The government’s sweeping exam reforms to GCSEs and A levels will be delayed after regulator Ofqual expressed concerns about the pace of change, it was announced today.
In the latest blow to education secretary Michael Gove’s attempts to revamp the qualifications, Ofqual said it “cannot be confident” that new GCSEs would be ready for 2015.
Now, only English language, English literature and maths will be brought into schools in two years time, with the science, history and geography put back until 2016.
Revamped A-levels in maths and further maths will also be put back a year, and are now expected to be introduced at the same time as new languages A-levels in 2016, Ofqual said.
In a letter to Mr Gove, Ofqual chief regulator Glenys Stacey said that new GCSEs were necessary to address problems with the qualifications.
But she added: "Already, though, it is clear that the amount of work needed on GCSEs, including the development of strengthened regulatory arrangements, means we cannot be confident that new, high quality GCSEs in all subjects could be ready in good time for first teaching from 2015."
In a response to Ms Stacey, Mr Gove said: "On GCSEs, we both agree that existing GCSEs are inadequate and that reformed qualifications should be introduced at the earliest opportunity.
"We must replace the modular GCSE treadmill with exams that encourage the skills universities and employers want, such as essay writing and mathematical problem-solving … However, I accept that much more rigorous regulatory demands should be put in place and that Ofqual needs more time to develop them."
The move comes in the wake of concerns from school leaders, unions and other bodies about the pace of the government's exams reform.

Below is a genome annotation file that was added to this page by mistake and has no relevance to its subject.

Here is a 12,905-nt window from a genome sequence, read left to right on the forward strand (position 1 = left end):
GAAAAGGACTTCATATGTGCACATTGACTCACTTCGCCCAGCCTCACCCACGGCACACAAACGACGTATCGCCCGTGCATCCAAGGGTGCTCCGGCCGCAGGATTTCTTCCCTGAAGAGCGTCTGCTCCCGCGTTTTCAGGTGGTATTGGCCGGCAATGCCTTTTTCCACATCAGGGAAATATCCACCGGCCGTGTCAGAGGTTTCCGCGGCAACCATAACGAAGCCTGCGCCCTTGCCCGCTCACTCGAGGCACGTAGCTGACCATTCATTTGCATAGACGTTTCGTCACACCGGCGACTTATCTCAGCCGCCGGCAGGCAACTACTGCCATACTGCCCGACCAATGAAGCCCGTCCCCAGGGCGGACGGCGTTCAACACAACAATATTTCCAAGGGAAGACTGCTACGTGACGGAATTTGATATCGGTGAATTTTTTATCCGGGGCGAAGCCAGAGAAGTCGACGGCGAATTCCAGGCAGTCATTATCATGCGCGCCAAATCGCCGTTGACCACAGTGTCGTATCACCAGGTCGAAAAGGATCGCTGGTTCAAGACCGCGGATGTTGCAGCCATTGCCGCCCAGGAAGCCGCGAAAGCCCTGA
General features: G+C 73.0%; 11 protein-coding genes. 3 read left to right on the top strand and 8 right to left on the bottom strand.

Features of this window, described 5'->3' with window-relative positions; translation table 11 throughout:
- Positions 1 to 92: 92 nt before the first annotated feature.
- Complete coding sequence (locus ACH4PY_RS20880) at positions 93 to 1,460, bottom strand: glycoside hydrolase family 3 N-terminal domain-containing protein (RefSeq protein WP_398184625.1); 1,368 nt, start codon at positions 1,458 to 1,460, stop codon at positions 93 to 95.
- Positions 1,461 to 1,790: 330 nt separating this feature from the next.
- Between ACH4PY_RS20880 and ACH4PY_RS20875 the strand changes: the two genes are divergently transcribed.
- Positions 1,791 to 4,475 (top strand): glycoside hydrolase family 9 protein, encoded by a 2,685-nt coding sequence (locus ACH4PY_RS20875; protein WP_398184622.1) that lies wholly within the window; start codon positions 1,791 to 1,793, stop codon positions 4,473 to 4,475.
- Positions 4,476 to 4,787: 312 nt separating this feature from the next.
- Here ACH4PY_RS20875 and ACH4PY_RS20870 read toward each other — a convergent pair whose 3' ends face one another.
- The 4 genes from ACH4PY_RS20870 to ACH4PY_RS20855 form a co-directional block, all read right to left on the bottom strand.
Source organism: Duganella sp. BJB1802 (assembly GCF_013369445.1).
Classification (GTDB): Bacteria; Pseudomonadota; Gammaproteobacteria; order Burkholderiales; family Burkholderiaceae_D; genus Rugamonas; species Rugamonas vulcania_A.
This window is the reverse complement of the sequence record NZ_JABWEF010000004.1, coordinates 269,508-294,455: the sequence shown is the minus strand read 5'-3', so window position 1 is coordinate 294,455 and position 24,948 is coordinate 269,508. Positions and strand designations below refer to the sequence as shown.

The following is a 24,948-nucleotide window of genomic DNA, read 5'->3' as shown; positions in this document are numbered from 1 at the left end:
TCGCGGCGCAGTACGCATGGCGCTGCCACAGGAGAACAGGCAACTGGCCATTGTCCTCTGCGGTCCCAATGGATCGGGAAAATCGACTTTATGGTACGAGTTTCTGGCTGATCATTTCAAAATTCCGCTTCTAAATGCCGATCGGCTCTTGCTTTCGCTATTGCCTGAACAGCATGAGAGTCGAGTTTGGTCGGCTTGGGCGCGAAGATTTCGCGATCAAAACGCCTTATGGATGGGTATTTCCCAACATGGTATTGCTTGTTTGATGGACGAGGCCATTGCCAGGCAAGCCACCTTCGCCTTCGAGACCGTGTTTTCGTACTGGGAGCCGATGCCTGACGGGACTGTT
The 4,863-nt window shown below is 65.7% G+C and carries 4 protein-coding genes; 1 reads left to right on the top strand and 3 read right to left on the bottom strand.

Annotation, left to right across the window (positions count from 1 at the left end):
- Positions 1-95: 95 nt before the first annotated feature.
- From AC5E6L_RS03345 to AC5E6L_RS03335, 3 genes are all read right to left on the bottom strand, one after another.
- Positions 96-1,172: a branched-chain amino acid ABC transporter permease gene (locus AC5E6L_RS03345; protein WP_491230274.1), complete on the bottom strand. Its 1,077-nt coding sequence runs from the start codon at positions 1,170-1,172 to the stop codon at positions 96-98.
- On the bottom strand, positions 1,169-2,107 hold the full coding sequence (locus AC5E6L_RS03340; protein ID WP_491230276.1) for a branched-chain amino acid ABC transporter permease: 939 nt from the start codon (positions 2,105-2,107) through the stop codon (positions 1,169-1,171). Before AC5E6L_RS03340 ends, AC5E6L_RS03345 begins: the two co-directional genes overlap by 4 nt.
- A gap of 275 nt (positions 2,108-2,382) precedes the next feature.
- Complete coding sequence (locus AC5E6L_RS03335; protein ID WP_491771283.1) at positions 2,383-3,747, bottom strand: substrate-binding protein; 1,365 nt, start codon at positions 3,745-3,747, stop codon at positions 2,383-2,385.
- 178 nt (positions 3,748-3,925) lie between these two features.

Ofqual’s letter to Mr Gove said that the content of two A level subjects - art and design and sociology - was "fit for purpose" and that in most of the others "it can be made so". But it also warns that "fundamental work" is needed to improve A-level maths and further maths.
Maths A levels will be delayed until 2016, with the newly established A-level Content Advisory Board (Alcab), which is being set up by leading universities' body the Russell Group, advising on the content of these qualifications, plus languages over the next year.
Brian Lightman, general secretary of the Association of School and College Leaders, said: "Given the volume of changes to qualifications and curriculum already under way, it is quite right of Ofqual to slow the pace of change.
"We have to remember that schools are already working to implement major changes to the national curriculum, GCSE exams and A-levels, and there is a risk of trying to do too much too fast.”
Mark Dawe, chief executive of the OCR exam board, said: "Given the seismic change planned for all GCSEs, it makes sense to deal with maths and English first. These subjects are the foundation of our education system and economy and we owe it to everyone to get them right for future generations as soon as possible."